Shares in seaborne logistics hub Trencor took a serious beating last week. At one point the shares plunged more than 10% to reach an intraday low of R30.

They settled at R33, 15% down on the R39 reached on May 8 and well off the 12-month high of R52 registered in December.

As its mainstay investment Trencor holds a 48% stake in container-leasing firm Textainer, which is listed on the New York Stock Exchange.

The share-price plunge ironically coincided with Trencor releasing a NAV calculation for the end of December. That calculation pencilled in a value of R7.3bn for the Textainer stake, equivalent to R41.35/share. But there is also a R1bn value accorded to specialist container group TAC (worth R5.67/share), cash of R1.01bn (R6.19/share) and other assets worth R1.95m.

Trencor’s end-December NAV was about R54/share, considerably higher than the company’s average share price over the past 16 months.

What really appears to have sent shudders through the shareholder body was the release of Textainer’s first-quarter results for the 2018 financial year, despite the executive commentary on the first-quarter performance reflecting a bright and breezy tone.

Lease rental income increased 3% to US$120m and net income came in 9% higher at $18.7m. Utilisation averages improved slightly to 97.8%, and new containers worth $428m had been either ordered or received.

In his commentary, Textainer CEO Philip Brewer said Textainer’s performance continued to benefit from steady investment in new containers and favourable market conditions.

He added: "Though the first quarter is traditionally our industry’s weakest quarter, fundamentals remained strong. New container prices and lease yields are stable at attractive levels."

Brewer noted that Textainer has been taking advantage of attractive market conditions by continuing its planned investment in new containers.

Of the $428m-worth of new containers, most are already on lease or committed to be picked up by the end of June.

More encouraging was Brewer’s disclosure that the average rental rate for these new containers is significantly above the average rental rate of Textainer’s existing fleet.

"We are heading into the traditional peak season with great momentum and are well positioned to accommodate the growth and needs of our customers," he said.

Textainer’s conference call with investors also threw up no real misgivings — unlike previous calls, which were more fractious affairs.

Still, the scoreboard will show that Textainer’s share price, sitting pretty at $21.85 at the end of December, has skittered down to $16.80.

Looking past the improved operational performance and rosier trading outlook, a persistent worry remains around increased competition in the container-leasing sector.

Textainer was, until only a few years ago, the largest container-leasing firm in the world.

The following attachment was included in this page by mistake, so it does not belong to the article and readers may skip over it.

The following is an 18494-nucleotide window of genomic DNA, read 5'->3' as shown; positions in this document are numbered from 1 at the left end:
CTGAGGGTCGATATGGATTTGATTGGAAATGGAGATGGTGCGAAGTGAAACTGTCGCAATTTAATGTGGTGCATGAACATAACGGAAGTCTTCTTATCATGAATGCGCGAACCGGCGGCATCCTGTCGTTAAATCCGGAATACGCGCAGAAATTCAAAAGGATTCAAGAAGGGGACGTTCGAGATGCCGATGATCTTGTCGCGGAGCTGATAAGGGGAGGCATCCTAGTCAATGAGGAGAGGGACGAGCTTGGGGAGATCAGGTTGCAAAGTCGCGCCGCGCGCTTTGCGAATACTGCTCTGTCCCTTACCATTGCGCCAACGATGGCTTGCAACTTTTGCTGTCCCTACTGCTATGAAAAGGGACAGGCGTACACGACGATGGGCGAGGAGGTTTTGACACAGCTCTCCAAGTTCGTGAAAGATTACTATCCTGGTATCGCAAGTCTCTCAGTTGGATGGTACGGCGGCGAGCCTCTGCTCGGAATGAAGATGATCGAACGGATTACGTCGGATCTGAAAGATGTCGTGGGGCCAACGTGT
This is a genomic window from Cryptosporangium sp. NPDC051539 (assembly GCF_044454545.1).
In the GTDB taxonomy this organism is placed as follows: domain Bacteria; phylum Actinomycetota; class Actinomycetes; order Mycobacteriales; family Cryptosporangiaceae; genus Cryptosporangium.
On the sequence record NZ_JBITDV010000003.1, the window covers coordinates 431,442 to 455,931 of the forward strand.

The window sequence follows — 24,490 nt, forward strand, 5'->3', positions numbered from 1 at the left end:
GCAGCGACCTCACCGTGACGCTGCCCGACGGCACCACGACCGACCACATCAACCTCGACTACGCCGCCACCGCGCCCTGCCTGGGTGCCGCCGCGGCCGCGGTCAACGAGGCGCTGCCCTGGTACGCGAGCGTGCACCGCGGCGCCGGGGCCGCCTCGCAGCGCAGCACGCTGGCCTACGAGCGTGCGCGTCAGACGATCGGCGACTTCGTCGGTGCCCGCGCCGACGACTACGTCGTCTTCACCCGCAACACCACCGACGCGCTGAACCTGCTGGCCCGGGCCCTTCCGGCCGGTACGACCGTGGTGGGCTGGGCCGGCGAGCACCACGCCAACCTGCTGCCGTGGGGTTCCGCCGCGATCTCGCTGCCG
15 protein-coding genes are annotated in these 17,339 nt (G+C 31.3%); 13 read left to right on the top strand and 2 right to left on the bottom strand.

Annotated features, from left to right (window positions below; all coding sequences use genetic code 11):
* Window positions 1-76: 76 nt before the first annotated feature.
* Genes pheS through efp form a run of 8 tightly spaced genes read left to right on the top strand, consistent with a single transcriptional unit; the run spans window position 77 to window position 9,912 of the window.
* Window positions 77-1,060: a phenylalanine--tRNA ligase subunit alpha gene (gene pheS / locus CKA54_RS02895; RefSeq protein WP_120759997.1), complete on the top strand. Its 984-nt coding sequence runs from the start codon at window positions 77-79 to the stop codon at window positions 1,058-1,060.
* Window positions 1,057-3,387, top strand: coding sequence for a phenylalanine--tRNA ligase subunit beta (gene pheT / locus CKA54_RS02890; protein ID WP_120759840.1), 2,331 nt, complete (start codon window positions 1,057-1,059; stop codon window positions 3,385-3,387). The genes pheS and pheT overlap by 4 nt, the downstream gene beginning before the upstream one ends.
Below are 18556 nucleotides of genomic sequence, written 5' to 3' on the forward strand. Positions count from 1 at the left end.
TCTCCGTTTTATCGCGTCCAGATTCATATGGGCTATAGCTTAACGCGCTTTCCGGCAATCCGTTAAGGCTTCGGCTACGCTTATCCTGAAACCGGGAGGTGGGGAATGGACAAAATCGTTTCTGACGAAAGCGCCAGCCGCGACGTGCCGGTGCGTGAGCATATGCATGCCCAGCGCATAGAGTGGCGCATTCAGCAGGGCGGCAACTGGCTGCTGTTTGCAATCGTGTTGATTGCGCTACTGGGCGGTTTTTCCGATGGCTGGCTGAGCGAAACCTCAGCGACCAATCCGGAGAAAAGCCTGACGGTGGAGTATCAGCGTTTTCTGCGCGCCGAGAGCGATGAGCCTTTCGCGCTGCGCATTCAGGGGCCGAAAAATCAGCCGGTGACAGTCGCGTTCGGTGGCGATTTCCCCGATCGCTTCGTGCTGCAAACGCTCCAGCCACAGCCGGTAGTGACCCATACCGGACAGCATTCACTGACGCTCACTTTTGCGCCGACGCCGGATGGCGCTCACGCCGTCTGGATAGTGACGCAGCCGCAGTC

But corporate action has resulted in larger container-leasing firms being created, and it seems Textainer now ranks as the third-largest.

Textainer has studiously avoided corporate action, preferring to invest in its own operations by expanding its container fleet.

Triton International, on the other hand, appears to be making the most of its status as the world’s largest container company by churning out exceptional performances. Triton, which merged with TAL International in 2016, recently reported first-quarter adjusted net income of $79.8m — an increase of 17% from the fourth quarter.

Triton’s directors are also optimistic for the full financial year ahead, and have to date ordered $850m of containers for delivery in 2018.

The projected lifetime equity returns for new-lease transactions secured by Triton are in the mid-teen range, with an average initial lease duration of more than seven years.

Triton’s shares, by contrast to those of Textainer, have charted north strongly in the past few weeks.

One of the major differences between Triton and Textainer is that the former pays regular dividends and the latter has not declared a dividend since the later part of 2016.

This might have longer-term implications for Trencor, which for now can afford to pay dividends from its large cash pile.

So, after the share price rout of last week, is Trencor worth a look for long-term bargain hunters? If we use Textainer’s latest share price, the value to Trencor is about R5.5bn (compared with R7.3bn at the end of 2017), equivalent to about R30/share.

Assuming the other components of NAV are roughly the same, an updated NAV of about R42/share might be assumed. This means Trencor was trading at a premium to its holding in Textainer at the time of writing, but at roughly a 15% discount to an updated NAV.

This seems a fair discount for a holding-company structure in which Trencor shareholders effectively need to accommodate two layers of management — remembering Trencor has its own board of directors — and in which the prospects for unbundling the shareholding in Textainer still seem some way off.

Watch and wait.